There are many different aspects in correct singing–all very physical and all very complicated.
If you're still in high school, I suggest very strongly that you try to get into a choir or other music program NOW. Don't wait until college. While there are college choruses that are open to any and all students who want to participate, many of the other ones are by audition only with very tough standards to get in. By college, many of those select choral groups not only require you to know "what the technical notes" are, but talso require you to sight sing. That means they just hand you a sheet of music–sometimes just random notes instead of an actual song–and tell you to start singing. Sometimes they might give you a beginning pitch but other times they expect you to just start. One reason for this requirment is that college and university choirs often do challenging pieces of music with little rehearsal time, so they can't stop to go over everything note by note. Each member would be responsible for learning the music before they even get to rehearsal. I'm also speaking of the typical college level choir–not even one associated with a performing arts school or conservatory
Just a little reality check there.
Keep in mind as well that just learning certain songs does not train you to learn to sing any other song than the one you just learned. Voice teachers will assign certain songs to their students because the songs may require the student to work on one or more techniques that will be applied to singing in general. Just picking songs you like may not do this. Voice teachers also select songs in the appropriate range for their students. Some songs may give the student practice to expand certain portions of their singing range, but again this is part of an effort to train the entire vocal range as it really is (rather than what the singer wants to be regardless of what nature gave him).
Join any school choirs and also consider community choirs and church choirs (if you go to church that is). It will give you some choral singing experience at least and hopefully some basic instruction on correct singing (more likely in school).
I've been singing for years now, but not in a choir since high school when my voice dropped from a soprano two (the lower). It's filled out again, and I think I'm probably a well-rounded alto with a four octave range. None of those ranges are well developed yet, though I have been singing a lot of Evanescence (not a fan might I add). Anyone have any suggestions on exercises I can do or singers with vocal ranges I could practice in? Mariah Carey has like, five. That's too many.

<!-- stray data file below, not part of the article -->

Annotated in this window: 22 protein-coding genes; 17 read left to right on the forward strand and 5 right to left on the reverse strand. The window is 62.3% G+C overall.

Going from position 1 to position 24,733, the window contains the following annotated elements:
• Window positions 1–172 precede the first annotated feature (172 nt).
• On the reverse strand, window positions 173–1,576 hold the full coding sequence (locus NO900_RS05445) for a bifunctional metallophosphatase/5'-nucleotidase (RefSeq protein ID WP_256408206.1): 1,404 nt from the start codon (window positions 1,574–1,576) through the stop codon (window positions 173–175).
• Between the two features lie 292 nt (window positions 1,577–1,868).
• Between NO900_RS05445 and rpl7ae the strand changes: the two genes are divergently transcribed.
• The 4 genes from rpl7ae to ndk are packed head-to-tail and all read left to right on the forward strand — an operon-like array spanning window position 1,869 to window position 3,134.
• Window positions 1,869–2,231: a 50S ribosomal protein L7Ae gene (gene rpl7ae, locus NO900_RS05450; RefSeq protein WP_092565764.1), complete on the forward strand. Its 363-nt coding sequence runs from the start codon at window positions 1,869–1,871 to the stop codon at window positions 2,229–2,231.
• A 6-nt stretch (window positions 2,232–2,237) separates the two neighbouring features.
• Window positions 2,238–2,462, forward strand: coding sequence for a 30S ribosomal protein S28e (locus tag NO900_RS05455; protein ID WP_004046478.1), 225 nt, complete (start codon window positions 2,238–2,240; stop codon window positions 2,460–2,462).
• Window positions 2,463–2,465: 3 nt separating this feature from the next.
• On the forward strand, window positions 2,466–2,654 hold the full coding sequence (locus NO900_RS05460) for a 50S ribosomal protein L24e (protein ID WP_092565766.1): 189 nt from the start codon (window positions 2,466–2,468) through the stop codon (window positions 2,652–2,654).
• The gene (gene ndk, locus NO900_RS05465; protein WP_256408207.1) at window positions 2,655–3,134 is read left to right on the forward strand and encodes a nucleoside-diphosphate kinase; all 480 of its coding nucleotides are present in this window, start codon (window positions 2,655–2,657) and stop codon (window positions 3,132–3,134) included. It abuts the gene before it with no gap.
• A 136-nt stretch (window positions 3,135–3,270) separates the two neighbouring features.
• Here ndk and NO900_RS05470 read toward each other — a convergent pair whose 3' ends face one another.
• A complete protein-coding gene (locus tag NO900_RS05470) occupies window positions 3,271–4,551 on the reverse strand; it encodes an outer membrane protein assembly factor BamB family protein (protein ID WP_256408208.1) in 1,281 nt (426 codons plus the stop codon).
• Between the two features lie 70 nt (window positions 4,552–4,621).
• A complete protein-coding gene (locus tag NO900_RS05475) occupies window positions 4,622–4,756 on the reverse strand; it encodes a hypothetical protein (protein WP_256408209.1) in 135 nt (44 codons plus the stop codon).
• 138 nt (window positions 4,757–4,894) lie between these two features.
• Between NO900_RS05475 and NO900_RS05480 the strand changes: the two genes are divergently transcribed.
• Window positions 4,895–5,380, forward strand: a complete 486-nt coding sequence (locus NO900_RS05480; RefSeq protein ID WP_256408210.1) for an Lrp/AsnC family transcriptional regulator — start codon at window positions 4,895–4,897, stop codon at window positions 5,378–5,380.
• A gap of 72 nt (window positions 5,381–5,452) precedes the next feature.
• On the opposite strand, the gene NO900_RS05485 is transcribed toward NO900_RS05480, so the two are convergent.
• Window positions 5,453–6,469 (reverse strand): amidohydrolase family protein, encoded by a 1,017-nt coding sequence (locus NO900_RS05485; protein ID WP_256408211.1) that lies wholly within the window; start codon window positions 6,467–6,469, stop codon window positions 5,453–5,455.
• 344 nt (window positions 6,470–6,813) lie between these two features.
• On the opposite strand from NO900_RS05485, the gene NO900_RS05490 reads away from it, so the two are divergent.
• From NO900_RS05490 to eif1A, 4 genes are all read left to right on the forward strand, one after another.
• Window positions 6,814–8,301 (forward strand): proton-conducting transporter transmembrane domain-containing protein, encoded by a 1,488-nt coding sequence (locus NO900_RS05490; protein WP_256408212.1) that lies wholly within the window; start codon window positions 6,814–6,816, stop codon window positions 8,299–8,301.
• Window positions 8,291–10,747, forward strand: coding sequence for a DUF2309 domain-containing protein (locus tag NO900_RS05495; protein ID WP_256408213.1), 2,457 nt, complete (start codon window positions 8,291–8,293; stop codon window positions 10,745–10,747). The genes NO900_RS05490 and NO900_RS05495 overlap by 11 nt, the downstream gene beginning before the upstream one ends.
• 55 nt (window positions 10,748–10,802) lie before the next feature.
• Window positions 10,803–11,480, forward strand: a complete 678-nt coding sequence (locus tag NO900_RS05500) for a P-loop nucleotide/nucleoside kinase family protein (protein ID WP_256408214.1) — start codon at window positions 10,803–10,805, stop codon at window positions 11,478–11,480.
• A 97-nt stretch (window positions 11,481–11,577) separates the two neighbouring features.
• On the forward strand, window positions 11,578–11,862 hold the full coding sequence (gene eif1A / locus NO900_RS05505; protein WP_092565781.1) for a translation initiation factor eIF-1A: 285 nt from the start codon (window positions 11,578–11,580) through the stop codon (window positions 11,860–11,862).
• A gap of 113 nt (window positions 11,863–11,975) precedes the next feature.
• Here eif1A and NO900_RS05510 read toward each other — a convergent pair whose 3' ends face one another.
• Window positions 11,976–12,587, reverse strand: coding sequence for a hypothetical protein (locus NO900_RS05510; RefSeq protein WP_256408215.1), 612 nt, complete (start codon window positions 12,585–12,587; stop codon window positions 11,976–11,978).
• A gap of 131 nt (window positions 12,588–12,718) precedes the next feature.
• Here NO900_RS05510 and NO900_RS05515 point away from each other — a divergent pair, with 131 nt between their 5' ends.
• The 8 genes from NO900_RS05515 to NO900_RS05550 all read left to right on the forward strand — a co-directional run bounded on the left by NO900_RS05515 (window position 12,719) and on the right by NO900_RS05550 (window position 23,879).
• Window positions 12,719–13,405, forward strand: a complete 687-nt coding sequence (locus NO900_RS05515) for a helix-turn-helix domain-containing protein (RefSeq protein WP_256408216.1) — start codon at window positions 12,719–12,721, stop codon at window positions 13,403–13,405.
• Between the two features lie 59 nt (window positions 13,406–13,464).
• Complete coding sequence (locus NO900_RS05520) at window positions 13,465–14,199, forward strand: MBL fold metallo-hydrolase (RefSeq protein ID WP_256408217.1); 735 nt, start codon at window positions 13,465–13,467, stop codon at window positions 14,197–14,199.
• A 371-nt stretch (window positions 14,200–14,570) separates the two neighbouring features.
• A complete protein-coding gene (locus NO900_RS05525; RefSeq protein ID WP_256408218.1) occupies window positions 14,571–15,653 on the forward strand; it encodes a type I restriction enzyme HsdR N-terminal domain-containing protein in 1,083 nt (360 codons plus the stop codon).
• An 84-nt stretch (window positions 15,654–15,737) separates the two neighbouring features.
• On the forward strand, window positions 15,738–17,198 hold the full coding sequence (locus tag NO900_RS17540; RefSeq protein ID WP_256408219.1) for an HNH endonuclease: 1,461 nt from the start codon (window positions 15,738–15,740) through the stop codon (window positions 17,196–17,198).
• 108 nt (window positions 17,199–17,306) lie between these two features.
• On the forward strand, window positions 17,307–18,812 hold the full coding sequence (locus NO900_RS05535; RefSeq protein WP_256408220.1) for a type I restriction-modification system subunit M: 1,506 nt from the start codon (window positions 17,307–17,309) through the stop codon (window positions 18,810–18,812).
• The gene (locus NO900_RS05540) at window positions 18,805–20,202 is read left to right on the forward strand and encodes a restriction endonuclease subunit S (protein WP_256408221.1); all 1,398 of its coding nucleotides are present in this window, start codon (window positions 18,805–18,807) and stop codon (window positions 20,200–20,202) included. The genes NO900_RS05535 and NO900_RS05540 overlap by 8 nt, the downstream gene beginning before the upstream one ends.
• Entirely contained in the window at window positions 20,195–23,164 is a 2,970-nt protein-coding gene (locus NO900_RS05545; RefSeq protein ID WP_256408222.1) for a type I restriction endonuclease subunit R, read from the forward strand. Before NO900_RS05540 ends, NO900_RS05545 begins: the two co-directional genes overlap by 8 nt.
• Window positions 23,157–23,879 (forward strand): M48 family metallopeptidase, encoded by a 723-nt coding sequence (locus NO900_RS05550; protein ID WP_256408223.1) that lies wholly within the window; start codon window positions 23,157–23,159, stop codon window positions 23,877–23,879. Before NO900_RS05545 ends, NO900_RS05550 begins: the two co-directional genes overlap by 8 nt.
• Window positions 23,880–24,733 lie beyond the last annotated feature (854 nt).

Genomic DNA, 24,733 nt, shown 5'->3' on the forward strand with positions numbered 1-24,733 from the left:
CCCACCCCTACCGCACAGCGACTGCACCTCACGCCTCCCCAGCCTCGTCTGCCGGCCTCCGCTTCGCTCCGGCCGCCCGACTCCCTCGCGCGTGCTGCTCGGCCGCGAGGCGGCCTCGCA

The exercise I use to develop my high range is to start on the pitch where I can warm up my voice. (keep in mind I am a guy and this is for my range, so you may need to adjust for your range.) Using my head voice, I will hit a B, above middle C, and first work to make sure I start cleanly, with an OU sound. If I do not get the attack correct, I work until I am satisfied with my starting note. Then I will sing down the scale in 5ths. You want to make sure you are doing this in Head Voice, not full voice. I will then run this exercise five times, moving down 1/2 step each time. After I run this, I will drop down to a B right below middle C and work to keep the same tone in my middle range. Exact same exercise. I have to work to keep the tonal quality the same here, as I have a tendency to belt out my comfortable range. Again, I do this down the scale in 1/2 steps. Then go back to your high range. For this I will start back E above middle C and do the same work only going up the scale 1/2 step until I reach the note that my throat starts to clamp down on. I identify the note that is the limit of my upper range and make a conscious effort not to go any higher than that note. With that limit note, I then will try singing the scale exercise changing OU to other voicing such as aa ee ii oo uu. If the strain is more than a discomfort, stop and work one note below.
When you start singing in your high range, if you feel any strain what so ever in your throat, don't go any higher. Drop down to the highest note that you can comfortably sing. Work on that range until you are 100% comfortable and slowly work up till you can comfortably hit the notes you want. Remember, though, there is a limit to your range. Pushing to far to fast can damage your throat to a point you'll never get there, so proceed with caution.
Do not POWER your high notes. If you have to scream to hit them, nobody is going to enjoy listening to you singing it. Keep your voice under control at all times, and not only will you sound better, you'll be able to sing much longer, without tiring out.
Also, remember to switch to your head voice, the higher you go. As the notes get higher, the sound wave the create gets shorter and closer together and do not need as much power to generate, so lighten up on the higher notes. Think of it as an upside down cone. Your power should be on the low notes and decrease as you sing higher.
Last word of advice. Listen to yourself sing. The only way to listen to yourself is to record yourself and play it back. When working on a phrase. Record/Listen identify what is working and not working, and fix it. Then record/listen again until it is right. Then proceed up your range.
Hope you enjoyed reading about How to Exercise Your Voice. If you want to find out more about How to Exercise Your Voice then check out How to Exercise Your Voice By following healthy voice treatment, preparation and training, very quickly, you should be performing for your heart's content, whether in front of peers, on the stage or nevertheless in the reflection.